My Host Family and Himeji's Taiyo Park


Back in 2011, just a few months after the earthquake/ tsunami/ nuclear reactor meltdown combo, I went to do a three week all-women's university summer program in Japan.

The all-women's university was Mukogawa Women's University in Nishinomiya, and I got placed with a host family that lived in Akashi.

Every morning it would take me an hour and 40 minutes to get to university at nine in the morning, which meant being on the train at 7.20AM sharp.

   photo bp0513_zps4ef7ea28.gif

After classes ended at one-ish, we were free to do what we liked or had the university take us to 'cultural' places around the area.

Even though I had worried about the effects of the earthquake/ tsunami/ nuclear reactor meltdown in Japan in the months prior to going (some people pulled out of the program, and the British girls that were supposed to join in on the program also pulled out), I decided to take the plunge and go anyway.

 photo bp105_zps57d27c33.gif

In return, I got some of the best memories of my university life. I also got a lovely host family who put up with me for three weeks, and strangely enough still wanted to see me after having to live with me for so long *laughs*.

Two years on, I told my host sister that I was coming back to Japan, and that I'd love to see my family if they'd have me. Things certainly changed a lot since 2011 for her. In the time period I was in Japan this year, she had married, was eight months pregnant, and had her own house.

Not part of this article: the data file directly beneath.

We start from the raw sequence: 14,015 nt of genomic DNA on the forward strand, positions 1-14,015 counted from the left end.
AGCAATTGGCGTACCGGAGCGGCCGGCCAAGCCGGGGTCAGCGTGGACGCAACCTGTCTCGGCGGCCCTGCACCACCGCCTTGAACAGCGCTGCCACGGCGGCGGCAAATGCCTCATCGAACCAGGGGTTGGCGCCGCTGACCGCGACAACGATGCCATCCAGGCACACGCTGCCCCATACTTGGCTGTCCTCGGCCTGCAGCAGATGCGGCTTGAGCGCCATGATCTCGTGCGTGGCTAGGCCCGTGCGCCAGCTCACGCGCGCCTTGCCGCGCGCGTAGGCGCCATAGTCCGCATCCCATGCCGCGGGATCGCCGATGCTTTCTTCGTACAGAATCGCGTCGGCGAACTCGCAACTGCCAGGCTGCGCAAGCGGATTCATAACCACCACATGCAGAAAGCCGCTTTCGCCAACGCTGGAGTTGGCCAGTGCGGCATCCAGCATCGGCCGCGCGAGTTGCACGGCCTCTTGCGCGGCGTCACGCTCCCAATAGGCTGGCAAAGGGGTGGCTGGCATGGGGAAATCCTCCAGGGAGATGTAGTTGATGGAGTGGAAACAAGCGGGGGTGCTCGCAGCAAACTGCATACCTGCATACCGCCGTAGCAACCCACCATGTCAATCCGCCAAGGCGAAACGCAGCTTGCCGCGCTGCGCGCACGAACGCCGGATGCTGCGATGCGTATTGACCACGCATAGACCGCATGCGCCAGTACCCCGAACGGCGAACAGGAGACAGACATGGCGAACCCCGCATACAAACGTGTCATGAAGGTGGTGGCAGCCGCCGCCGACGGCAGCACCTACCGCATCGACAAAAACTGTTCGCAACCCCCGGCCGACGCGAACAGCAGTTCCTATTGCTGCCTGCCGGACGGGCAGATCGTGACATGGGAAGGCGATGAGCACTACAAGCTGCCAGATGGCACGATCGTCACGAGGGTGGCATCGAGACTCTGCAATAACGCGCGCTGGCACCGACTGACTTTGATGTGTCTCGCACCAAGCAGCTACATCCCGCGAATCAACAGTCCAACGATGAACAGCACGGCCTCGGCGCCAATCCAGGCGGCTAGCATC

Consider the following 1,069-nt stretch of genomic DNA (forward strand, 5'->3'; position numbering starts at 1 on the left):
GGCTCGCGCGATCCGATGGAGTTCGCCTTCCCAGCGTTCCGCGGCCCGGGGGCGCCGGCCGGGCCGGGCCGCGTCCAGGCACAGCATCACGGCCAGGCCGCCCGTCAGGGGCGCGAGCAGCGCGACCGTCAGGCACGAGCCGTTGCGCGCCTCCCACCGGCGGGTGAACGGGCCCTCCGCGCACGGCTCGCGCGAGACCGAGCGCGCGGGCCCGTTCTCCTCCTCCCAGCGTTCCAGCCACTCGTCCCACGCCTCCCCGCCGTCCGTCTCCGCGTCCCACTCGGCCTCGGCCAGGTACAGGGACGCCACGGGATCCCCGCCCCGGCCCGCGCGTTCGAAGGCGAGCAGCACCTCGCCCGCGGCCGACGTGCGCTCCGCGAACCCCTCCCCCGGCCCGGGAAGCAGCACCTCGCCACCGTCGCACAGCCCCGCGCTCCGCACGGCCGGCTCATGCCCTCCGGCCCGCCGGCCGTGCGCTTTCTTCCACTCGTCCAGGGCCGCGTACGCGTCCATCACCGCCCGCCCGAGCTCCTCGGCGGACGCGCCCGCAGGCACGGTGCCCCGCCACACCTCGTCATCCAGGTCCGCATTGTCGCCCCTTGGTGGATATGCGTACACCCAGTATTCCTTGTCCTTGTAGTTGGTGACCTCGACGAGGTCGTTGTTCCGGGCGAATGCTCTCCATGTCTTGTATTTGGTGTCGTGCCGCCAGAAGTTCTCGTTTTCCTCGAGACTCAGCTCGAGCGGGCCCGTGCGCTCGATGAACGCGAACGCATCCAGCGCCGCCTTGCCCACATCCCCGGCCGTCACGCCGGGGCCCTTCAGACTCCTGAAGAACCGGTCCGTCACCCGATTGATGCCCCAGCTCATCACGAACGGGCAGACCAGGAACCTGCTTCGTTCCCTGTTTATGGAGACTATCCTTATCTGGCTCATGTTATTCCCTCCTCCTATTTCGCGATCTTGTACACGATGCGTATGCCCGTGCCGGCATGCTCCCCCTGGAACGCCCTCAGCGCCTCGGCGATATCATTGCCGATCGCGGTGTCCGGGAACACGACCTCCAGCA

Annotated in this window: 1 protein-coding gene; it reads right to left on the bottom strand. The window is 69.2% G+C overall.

What had not change, however, was her telling me that I was always welcome at her home *beams*.

 photo bp0312_zps6ceba763.gif

So on the 5th of November, I took the train down from Kyoto, and went hurtling towards Sannomiya, before switching to the Hanshin line and going towards Akashi.

With my smartphone and Google Maps, I was a regular pro at trains in Japan for sure. Thank you, inventor of GPS and the like.


Once I reached my host sister's house in the evening, we spent an hour or two just chatting before we got started... on the okonomiyaki party! :D

On nom nom nom.

My host sister knew I love (LUUUURVEEEEEEEEE) okonomiyaki, takoyaki, and the like, so for my sake my host family (father, mother, another sister, a brother, and a couple of tiny dogs), my host sister's best friend and husband, and a couple of people I hadn't met got together in the house .... and my host parents set to making the batter and stuff for the okonomiyaki and takoyaki.